Obama’s actions put Democratic Party in peril
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History tends to repeat itself.

Back in 2009, the Obama Administration pushed hard to pass climate legislation in the House. Through lots of arm-twisting and wrangling, they got it to the floor and won a major victory. That bill was clearly dead on arrival in the Senate and the cap-and-trade legislation never became law. But by pushing so hard in the House, the Obama White House helped deliver sweeping defeat to moderate Democrats in 2010.

Now, on his way out the door, President Obama is doing it again.

From both sides of the aisle, the reaction to last week’s UN Security Council resolution condemning Israel was as swift as it was contemptuous.

Leaders from the Republican Party saw perhaps their last opportunity to take a swipe at an outgoing President they’ve worked so hard to obstruct. For Democrats, though, the Obama Administration’s decision to abstain, allowing this vote to move forward, is even more problematic.

Senate Minority Leader Chuck SchumerCharles (Chuck) Ellis SchumerSchumer, Pelosi push Trump to back universal background check bill Sinema says she would back Kennedy in race against Markey Democrats threaten to withhold defense votes over wall MORE (D-NY) called the decision, “frustrating, disappointing and confounding.” House Democratic Whip Steny Hoyer (D-MD) expressed, “very significant disagreement with the Administration's decision to abstain.” Even liberal elected Democrats like Sen. Sherrod BrownSherrod Campbell BrownBipartisan housing finance reform on the road less taken Hillicon Valley: Google to promote original reporting | Senators demand answers from Amazon on worker treatment | Lawmakers weigh response to ransomware attacks Senate Democrats want answers on 'dangerous' Amazon delivery system MORE and Sen. Richard Blumenthal condemned the abstention.

It’s not often that Congressional leadership so publicly condemns the actions of the leader of their party. But this is different. In Obama’s decision to abstain and allow the UN to condemn our closest ally in the Middle East, he’s harming the Democratic Party, and turning a nonpartisan issue into a club that Republicans can use against us.

Overall, support for Israel remains strong in both parties. As recently as April 2016, a Pew study found that Americans support the Israelis over the Palestinians by nearly a three-to-one margin. This is overwhelming popular support, and our policymakers support Israel because their constituents do. There aren’t many issues that offer such widespread agreement.

Republicans have been trying for years to make support for Israel a partisan issue. If they succeed, it’ll be great politics for them, giving the GOP a real shot at picking off many of the more moderate members of the Democratic party.

The 2015 Iran deal was the first big win for those seeking to transform support for Israel into a partisan issue. And now, by taking this type of parting shot at Israel, President Obama is helping Republicans make the case for partisanship.

This division was foreshadowed during the Democratic primary this year. Though Bernie SandersBernie SandersSanders to join teachers, auto workers striking in Midwest Krystal Ball tears into 'Never Trump' Republicans 2020 Democrats defend climate priorities in MSNBC forum MORE lost the race, he won the chance to influence the Democratic Party’s platform. Sanders gave two of the 15 seats on the DNC’s platform committee to virulent anti-Israel campaigners, Cornel West and James Zogby. That means for all his talk and bluster about trade and wages and bankers, Sanders dedicated 13 percent his influence to driving a wedge between the United States and the only true democracy in the Middle East, despite it being a nation that a majority of Americans strongly support.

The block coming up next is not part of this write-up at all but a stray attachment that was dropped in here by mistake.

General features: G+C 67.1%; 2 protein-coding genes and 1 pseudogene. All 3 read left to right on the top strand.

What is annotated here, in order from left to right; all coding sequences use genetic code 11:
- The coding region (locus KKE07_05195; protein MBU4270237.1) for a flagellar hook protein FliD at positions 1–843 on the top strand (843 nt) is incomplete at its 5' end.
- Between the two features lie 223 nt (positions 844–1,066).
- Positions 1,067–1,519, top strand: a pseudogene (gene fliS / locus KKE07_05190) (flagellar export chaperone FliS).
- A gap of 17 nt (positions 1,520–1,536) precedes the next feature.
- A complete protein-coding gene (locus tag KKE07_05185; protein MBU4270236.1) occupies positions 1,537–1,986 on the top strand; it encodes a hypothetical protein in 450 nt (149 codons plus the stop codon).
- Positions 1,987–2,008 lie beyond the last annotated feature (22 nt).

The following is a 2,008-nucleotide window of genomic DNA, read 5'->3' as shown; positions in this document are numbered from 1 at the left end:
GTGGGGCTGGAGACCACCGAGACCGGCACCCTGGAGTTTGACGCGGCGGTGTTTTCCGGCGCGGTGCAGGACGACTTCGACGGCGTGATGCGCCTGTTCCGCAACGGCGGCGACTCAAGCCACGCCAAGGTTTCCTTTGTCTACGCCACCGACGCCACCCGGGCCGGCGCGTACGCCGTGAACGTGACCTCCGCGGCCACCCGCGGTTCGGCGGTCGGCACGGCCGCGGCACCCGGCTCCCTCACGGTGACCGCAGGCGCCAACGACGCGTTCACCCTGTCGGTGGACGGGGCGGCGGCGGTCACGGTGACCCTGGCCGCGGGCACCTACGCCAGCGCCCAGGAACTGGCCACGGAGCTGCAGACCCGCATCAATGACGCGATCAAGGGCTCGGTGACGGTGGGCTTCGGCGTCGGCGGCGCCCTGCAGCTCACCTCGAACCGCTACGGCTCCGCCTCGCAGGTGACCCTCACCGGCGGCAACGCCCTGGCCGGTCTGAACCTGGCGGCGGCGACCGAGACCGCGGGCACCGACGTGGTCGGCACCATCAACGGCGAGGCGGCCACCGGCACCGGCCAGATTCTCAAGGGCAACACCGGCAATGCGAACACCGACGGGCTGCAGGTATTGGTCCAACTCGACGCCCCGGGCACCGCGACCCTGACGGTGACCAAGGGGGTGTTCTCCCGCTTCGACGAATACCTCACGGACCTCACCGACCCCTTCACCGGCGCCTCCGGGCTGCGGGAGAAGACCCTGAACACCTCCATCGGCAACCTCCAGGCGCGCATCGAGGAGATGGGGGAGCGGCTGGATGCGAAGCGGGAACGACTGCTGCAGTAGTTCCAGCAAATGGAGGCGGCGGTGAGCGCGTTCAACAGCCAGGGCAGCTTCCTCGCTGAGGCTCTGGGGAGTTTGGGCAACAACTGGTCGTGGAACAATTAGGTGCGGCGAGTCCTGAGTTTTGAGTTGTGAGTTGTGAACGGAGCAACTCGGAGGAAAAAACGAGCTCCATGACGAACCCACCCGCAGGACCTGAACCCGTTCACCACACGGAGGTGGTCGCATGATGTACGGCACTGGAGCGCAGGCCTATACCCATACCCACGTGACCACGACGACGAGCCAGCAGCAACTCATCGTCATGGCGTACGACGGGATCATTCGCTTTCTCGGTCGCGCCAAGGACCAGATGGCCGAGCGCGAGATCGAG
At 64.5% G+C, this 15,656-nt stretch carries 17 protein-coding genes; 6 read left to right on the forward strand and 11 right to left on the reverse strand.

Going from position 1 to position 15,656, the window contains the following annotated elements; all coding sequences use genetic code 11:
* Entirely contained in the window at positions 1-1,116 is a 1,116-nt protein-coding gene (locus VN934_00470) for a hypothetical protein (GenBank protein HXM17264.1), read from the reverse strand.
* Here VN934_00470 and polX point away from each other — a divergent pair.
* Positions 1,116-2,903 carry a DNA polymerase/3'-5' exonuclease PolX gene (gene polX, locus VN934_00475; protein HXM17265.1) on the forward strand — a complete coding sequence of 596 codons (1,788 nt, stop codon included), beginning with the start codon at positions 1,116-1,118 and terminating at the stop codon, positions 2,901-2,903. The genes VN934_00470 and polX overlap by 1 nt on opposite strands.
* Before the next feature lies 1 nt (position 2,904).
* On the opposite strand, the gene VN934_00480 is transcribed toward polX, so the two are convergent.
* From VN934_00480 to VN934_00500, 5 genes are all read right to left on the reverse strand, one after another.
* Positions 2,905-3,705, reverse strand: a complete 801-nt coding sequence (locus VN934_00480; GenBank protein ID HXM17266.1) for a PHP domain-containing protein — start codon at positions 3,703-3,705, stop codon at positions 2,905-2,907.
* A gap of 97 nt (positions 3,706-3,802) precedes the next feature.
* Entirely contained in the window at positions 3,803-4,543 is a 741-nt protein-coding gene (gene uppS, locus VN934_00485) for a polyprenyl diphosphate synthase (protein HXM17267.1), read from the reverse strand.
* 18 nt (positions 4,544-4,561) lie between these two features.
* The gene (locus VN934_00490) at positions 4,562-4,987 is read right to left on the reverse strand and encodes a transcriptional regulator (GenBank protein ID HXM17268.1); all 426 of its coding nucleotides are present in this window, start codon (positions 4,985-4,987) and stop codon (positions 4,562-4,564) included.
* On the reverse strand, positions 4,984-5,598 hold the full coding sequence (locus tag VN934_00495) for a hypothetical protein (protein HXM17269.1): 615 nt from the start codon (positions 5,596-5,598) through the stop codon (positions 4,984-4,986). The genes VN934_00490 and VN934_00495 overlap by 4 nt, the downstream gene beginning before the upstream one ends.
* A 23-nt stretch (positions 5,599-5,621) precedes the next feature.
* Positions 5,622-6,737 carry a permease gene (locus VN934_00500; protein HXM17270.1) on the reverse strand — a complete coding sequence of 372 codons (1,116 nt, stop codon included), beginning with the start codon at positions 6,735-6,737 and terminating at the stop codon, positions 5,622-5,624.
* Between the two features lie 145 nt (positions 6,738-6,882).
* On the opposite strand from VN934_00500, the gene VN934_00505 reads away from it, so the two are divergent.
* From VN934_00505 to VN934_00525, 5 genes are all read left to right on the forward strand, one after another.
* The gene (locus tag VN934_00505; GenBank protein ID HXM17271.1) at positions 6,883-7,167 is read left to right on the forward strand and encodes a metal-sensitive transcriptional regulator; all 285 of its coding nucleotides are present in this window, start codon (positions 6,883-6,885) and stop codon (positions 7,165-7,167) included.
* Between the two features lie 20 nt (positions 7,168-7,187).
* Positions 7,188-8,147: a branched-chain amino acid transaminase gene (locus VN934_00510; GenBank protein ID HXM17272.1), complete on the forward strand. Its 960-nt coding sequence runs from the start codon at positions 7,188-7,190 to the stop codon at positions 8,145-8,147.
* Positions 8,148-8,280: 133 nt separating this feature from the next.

When the Obama Administration in 2015 relied on Senate Democrats to jam through a wildly unpopular deal with Iran, it put a lot of them in very difficult positions. Many gave long, impassioned speeches against the deal which closed with commitments to support it.

The Administration’s move also forced pro-Israel organizations to make one of the toughest decisions in decades: do we support a deal that makes the United States less safe and allows Israel’s most significant belligerent to build nuclear weapons, or do we break with our decades-long and mission-critical bipartisan commitments?

At the time, those of us in the pro-Israel community argued that President Obama was so focused on building his legacy that he was willing to sell out our closest ally in the Middle East.

Now, as he leaves the White House, President Obama says he intends to play a leading role in rebuilding the party that’s been so badly decimated during his time in office.  The Democratic Party cannot afford to lose voters – even in small numbers– in states with disproportionately high levels of Jewish voters like Florida, Pennsylvania and Michigan.

Tommy Vietor, a former national security spokesman for the Obama Administration took to Twitter to call this resolution an “obscure UN vote” and ridicule those who say it hurts Democratic chances moving forward. But he missed the point.

Of course this vote won’t be at the top of people’s minds in 2018 or 2020. But it signals Obama’s attempt to allow the far left to hijack the Democratic Party. Looking at the 2018 Senate map, or at what happened after the climate vote in 2010, it’s not hard to imagine the potential consequences.

Jarad Geldner is principal and Washington Office director for Red Banyan Group and a Senior Advisor to the Democratic Coalition SuperPAC.

The views expressed by Contributors are their own and are not the views of The Hill.